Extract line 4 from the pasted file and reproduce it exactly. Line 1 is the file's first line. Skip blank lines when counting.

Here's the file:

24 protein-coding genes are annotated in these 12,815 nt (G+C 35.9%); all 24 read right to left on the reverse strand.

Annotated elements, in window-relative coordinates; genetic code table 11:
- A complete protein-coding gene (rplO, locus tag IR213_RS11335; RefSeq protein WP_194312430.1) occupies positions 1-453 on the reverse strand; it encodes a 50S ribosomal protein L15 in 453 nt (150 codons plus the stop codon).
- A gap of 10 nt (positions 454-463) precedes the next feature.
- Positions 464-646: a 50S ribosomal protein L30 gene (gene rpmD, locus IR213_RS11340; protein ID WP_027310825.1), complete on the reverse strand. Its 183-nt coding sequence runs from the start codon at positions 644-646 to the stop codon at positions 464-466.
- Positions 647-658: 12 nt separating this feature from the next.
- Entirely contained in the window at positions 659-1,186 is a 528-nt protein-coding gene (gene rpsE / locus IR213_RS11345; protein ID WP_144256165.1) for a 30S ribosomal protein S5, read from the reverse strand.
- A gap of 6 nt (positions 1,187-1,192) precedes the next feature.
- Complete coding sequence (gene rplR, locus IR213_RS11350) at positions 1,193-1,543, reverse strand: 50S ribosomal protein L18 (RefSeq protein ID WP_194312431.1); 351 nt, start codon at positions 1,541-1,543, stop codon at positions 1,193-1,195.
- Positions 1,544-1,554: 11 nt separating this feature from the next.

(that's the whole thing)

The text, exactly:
- A gap of 10 nt (positions 454-463) precedes the next feature.